Sonoma Clean Power debate: Can electricity be both green and cheap?

Electricity from Sonoma County's fledgling public power agency can be cheap or green, and there may be conflict over the choice, Sebastopol Mayor Michael Kyes said.

"Green costs more," said Kyes, who will be seated later this month on the governing board of Sonoma Clean Power, the local agency that aims to displace PG&E as the area's leading energy provider.

Sebastopol, which voted this week to join the new power agency, has one goal: reducing greenhouse gas emissions to "save a melting planet," Kyes said.

The emphasis should be on reducing power's carbon footprint, not cutting its cost, Kyes said, asserting that the objectives are not necessarily compatible.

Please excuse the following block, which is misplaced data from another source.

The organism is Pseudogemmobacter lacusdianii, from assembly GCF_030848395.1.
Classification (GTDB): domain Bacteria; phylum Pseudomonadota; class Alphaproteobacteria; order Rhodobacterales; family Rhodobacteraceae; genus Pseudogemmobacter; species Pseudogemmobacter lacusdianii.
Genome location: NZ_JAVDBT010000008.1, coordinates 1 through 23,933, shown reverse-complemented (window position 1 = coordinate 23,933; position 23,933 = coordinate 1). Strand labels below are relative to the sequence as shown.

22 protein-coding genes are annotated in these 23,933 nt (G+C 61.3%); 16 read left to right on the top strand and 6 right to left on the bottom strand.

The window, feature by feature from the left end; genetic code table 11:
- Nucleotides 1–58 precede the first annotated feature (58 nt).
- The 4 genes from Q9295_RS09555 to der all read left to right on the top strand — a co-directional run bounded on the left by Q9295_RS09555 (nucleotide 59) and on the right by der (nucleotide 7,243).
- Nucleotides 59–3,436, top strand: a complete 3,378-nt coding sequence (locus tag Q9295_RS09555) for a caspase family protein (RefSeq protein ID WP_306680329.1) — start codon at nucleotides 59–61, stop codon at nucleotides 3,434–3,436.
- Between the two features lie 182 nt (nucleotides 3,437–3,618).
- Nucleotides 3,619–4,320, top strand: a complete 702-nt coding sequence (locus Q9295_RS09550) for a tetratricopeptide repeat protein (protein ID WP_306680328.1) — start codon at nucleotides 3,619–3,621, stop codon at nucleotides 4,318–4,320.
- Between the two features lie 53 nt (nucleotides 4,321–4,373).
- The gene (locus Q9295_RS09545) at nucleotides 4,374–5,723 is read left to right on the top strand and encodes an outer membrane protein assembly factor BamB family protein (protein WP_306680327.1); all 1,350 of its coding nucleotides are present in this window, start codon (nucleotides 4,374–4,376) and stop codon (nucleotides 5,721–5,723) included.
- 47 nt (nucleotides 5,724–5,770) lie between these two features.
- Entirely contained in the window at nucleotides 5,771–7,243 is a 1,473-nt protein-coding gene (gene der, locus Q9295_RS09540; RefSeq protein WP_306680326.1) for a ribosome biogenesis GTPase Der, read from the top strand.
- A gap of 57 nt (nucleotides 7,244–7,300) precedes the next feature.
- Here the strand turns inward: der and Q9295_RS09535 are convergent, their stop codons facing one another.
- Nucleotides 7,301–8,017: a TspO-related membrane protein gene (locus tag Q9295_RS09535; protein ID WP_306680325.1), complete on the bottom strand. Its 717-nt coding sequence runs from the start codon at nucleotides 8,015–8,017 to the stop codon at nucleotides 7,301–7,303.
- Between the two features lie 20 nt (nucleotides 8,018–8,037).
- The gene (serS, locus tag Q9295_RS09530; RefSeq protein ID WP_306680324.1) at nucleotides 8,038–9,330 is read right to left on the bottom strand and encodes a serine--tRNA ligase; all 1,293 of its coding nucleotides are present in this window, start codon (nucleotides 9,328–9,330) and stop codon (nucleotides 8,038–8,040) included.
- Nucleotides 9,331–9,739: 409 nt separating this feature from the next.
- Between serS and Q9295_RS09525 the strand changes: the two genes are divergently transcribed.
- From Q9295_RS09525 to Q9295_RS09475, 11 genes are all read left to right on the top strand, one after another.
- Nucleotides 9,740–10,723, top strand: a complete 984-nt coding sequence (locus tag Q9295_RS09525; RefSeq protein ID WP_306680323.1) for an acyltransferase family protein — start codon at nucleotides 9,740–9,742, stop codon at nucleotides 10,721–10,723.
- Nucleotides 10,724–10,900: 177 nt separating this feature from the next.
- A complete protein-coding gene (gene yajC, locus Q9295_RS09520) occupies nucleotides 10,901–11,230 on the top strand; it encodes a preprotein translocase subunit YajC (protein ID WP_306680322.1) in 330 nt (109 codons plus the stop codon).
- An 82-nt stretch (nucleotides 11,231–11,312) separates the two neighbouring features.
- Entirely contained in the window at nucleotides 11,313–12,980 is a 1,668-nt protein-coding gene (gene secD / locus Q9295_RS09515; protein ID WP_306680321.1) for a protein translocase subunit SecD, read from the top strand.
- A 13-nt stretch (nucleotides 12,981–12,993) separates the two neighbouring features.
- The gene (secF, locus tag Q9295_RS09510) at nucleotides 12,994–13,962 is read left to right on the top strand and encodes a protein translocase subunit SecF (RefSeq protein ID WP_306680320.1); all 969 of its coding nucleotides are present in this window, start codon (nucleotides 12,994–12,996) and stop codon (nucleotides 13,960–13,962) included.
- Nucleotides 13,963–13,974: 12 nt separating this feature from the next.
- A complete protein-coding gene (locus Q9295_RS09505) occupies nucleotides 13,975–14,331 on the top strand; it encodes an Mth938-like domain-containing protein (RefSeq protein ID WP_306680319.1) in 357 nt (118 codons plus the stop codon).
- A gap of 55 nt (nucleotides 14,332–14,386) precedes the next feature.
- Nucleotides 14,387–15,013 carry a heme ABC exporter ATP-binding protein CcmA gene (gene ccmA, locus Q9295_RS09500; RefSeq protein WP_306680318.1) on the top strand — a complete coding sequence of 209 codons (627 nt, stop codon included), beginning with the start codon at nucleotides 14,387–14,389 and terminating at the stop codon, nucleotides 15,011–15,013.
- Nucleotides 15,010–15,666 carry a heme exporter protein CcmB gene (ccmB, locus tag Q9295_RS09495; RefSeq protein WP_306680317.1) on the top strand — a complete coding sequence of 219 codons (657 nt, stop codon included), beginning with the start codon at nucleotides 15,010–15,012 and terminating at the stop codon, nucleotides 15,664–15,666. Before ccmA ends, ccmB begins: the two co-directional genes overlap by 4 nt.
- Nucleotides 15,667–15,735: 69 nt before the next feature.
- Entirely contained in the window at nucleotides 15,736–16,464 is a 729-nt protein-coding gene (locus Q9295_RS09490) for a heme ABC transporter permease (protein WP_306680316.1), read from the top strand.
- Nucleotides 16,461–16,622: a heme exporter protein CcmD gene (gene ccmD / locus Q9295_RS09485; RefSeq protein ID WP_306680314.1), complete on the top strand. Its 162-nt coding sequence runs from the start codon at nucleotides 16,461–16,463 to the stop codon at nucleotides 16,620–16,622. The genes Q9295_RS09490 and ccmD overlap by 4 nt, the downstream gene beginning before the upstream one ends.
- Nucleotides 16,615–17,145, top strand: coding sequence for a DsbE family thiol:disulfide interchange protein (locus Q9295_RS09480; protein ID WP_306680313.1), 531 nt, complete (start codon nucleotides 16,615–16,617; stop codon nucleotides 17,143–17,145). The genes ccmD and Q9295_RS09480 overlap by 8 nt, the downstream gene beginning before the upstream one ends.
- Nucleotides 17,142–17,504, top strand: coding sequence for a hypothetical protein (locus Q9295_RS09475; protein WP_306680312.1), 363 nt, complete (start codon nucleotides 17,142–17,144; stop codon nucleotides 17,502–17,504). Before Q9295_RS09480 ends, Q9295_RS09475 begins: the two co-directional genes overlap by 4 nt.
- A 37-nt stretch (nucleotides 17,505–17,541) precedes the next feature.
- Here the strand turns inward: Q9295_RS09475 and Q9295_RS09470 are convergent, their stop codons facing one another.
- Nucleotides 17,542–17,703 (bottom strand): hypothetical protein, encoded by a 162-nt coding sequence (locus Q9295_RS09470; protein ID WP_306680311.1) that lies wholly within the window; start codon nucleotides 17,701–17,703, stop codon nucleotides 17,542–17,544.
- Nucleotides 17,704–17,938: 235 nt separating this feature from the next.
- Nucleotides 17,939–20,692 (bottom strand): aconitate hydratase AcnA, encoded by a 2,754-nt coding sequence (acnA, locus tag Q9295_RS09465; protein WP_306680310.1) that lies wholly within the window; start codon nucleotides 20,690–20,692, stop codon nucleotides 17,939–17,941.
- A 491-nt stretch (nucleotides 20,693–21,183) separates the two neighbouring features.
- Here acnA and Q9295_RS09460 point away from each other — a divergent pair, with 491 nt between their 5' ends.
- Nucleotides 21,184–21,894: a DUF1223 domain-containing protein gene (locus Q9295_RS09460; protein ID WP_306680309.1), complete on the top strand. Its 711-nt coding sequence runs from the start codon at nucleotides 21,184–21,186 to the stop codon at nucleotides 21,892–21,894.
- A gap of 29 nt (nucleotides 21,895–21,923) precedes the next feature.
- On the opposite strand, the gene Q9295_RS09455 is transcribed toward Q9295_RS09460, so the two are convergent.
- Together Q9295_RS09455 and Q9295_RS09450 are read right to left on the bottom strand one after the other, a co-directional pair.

But Geof Syphers, interim CEO of Sonoma Clean Power, said the agency aims to deliver power that is both cleaner and cheaper than PG&E.

"It absolutely can be," he said.

Still, there might be some tug of war over which concept prevails.

Ann Hancock, executive director of the Climate Protection Campaign, a key power agency supporter, said there is "some inherent conflict" between price and eco-friendliness.

Fossil fuels such as coal and natural gas produce cheaper power than renewables because the "true costs" — including the release of gases that contribute to global warming — go unpaid, she said.

The power agency, which intends to begin supplying electricity in January<NO1><NO>, has said first-year bills will range from $1.73 less to $1.02 more per month for a 2,000-square-foot single family home, based on preliminary projections.

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